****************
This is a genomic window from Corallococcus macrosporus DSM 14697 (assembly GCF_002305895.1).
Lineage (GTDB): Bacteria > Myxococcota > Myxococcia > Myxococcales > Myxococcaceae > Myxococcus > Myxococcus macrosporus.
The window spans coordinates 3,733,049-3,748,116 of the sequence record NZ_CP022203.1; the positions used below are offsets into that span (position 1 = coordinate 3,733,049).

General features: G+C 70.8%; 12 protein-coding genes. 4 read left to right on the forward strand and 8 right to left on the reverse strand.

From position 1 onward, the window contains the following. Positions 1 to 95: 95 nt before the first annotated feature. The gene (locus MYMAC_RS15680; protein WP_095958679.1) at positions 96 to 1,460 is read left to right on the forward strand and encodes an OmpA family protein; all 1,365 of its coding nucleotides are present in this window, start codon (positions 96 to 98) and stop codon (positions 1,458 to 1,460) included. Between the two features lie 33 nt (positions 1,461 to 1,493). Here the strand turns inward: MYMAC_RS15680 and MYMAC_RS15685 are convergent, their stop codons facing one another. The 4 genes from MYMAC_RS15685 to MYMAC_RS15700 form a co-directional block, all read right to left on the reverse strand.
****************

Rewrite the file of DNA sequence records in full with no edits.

This is a genomic window from Corallococcus macrosporus DSM 14697 (assembly GCF_002305895.1).
Lineage (GTDB): Bacteria > Myxococcota > Myxococcia > Myxococcales > Myxococcaceae > Myxococcus > Myxococcus macrosporus.
The window spans coordinates 3,733,049-3,748,116 of the sequence record NZ_CP022203.1; the positions used below are offsets into that span (position 1 = coordinate 3,733,049).

General features: G+C 70.8%; 12 protein-coding genes. 4 read left to right on the forward strand and 8 right to left on the reverse strand.

From position 1 onward, the window contains the following. Positions 1 to 95: 95 nt before the first annotated feature. The gene (locus MYMAC_RS15680; protein WP_095958679.1) at positions 96 to 1,460 is read left to right on the forward strand and encodes an OmpA family protein; all 1,365 of its coding nucleotides are present in this window, start codon (positions 96 to 98) and stop codon (positions 1,458 to 1,460) included. Between the two features lie 33 nt (positions 1,461 to 1,493). Here the strand turns inward: MYMAC_RS15680 and MYMAC_RS15685 are convergent, their stop codons facing one another. The 4 genes from MYMAC_RS15685 to MYMAC_RS15700 form a co-directional block, all read right to left on the reverse strand.